Former US President Donald Trump answered questions under oath Wednesday in a lawsuit filed by E. Jean Carroll, a magazine columnist who says he raped her in the mid-1990s in a department store dressing room.
The deposition gave Carroll’s lawyers a chance to interrogate Trump about the assault allegations, as well as statements he made in 2019 when she told her story publicly for the first time.
Details on how the deposition went weren’t immediately disclosed.
“We’re pleased that on behalf of our client, E. Jean Carroll, we were able to take Donald Trump’s deposition today. We are not able to comment further,” the law firm representing her, Kaplan Hecker & Fink, said in a statement.
Trump has said Carroll’s rape allegation is “a hoax and a lie.”
His legal team worked for years to delay his deposition in the lawsuit, which was filed when the Republican was still president. A federal judge last week rejected Trump’s request for another delay, saying he couldn’t “run the clock out on plaintiff’s attempt to gain a remedy for what allegedly was a serious wrong.”
Alina Habba, an attorney representing Trump, said Wednesday, “My client was pleased to set the record straight today. This case is nothing more than a political ploy like many others in the long list of witch hunts against Donald Trump.”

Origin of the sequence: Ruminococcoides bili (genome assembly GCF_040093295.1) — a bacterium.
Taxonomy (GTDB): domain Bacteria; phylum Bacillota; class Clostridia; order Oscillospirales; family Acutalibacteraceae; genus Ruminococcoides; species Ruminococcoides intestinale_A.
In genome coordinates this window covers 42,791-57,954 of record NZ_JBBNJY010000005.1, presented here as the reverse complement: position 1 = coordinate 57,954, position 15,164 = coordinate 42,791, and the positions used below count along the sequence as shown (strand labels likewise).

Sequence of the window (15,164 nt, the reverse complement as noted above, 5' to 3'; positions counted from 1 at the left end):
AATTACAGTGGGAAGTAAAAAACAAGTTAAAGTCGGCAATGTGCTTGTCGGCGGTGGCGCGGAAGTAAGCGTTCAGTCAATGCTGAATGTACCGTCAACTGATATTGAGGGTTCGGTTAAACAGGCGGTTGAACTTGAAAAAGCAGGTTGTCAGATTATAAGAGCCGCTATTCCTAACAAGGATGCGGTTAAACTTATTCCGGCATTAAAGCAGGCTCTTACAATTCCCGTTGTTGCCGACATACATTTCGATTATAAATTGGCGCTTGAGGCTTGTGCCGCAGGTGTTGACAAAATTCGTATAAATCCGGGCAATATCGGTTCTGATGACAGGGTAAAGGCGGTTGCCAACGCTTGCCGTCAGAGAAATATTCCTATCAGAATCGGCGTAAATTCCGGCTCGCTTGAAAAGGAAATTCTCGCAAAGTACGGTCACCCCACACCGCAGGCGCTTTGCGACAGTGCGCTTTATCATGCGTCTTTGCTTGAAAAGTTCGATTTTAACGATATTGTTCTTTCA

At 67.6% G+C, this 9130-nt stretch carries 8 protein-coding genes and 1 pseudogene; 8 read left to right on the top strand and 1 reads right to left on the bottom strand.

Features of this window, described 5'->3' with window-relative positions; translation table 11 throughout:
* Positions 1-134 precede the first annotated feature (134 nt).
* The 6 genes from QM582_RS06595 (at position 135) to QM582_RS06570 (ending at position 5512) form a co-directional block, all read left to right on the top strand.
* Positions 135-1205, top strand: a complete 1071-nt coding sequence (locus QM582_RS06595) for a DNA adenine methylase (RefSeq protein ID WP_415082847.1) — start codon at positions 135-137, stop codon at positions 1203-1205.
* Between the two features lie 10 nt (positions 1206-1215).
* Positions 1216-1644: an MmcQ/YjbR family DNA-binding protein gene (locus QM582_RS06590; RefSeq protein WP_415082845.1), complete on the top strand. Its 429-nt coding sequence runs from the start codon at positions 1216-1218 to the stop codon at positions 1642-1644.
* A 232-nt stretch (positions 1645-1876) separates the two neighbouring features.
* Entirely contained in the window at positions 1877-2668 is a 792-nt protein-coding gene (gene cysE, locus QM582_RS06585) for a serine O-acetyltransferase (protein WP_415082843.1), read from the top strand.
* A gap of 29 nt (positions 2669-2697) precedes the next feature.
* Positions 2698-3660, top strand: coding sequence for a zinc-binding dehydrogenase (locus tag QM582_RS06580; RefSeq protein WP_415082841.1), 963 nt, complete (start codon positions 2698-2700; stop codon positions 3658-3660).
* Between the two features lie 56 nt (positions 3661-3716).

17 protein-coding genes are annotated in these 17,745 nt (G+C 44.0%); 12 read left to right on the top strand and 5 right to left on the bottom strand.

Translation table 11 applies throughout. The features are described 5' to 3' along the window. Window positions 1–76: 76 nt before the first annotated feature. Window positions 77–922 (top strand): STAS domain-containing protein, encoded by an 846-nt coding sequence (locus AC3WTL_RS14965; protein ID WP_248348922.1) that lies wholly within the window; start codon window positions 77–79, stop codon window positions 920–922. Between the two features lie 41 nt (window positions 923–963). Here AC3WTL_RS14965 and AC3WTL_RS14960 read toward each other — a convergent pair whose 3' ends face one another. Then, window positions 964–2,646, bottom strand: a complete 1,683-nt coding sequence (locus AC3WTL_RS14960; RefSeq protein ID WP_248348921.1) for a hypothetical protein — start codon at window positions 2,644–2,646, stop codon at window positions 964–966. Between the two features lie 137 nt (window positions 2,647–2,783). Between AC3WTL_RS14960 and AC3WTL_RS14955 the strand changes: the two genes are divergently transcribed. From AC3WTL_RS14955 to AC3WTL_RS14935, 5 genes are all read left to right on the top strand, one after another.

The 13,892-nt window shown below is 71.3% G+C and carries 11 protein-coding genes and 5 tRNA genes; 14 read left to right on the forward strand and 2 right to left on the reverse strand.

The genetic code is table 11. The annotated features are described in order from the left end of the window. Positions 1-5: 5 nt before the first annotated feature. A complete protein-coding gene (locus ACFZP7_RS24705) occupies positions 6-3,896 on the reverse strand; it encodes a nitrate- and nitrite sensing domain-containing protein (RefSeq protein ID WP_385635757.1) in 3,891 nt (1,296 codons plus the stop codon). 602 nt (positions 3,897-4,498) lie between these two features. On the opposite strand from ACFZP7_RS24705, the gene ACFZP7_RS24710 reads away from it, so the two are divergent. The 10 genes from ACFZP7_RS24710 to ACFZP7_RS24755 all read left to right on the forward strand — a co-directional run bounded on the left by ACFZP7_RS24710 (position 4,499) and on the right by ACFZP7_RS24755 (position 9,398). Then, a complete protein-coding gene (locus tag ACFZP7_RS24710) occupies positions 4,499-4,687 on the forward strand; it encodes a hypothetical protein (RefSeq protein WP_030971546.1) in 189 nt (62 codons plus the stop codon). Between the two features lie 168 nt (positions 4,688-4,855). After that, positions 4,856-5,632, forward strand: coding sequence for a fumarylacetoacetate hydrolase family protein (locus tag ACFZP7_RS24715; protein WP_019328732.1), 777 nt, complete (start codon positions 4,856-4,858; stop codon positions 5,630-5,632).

Carroll was to have been questioned by Trump’s lawyers last Friday. Neither her attorneys nor Trump’s have responded to questions about how that deposition went.
The lawyers also haven’t disclosed whether Trump’s deposition was done in person or remotely, over video. Trump was in Florida on Wednesday. The lawsuit is being handled in a court in New York City.
Anything Trump said during his deposition could potentially be used as evidence in an upcoming civil trial. He hasn’t faced any criminal charges related to Carroll’s allegations, and any prosecution is unlikely. The deadline for criminal charges over alleged sexual assaults that occurred in the 1990s has long expired.
Similar legal deadlines also applied to civil lawsuits claiming sexual assault. As a result, Carroll chose to sue Trump for defamation over comments he made in 2019 when he denied any wrongdoing. She maintains that her reputation was damaged by his denials and attacks on her credibility and character.
However, New York lawmakers recently gave people a one-year window to take old sexual assault claims to civil courts. Carroll’s lawyer has told the court she intends to file such a suit against Trump after that window opens in late November. (NPR)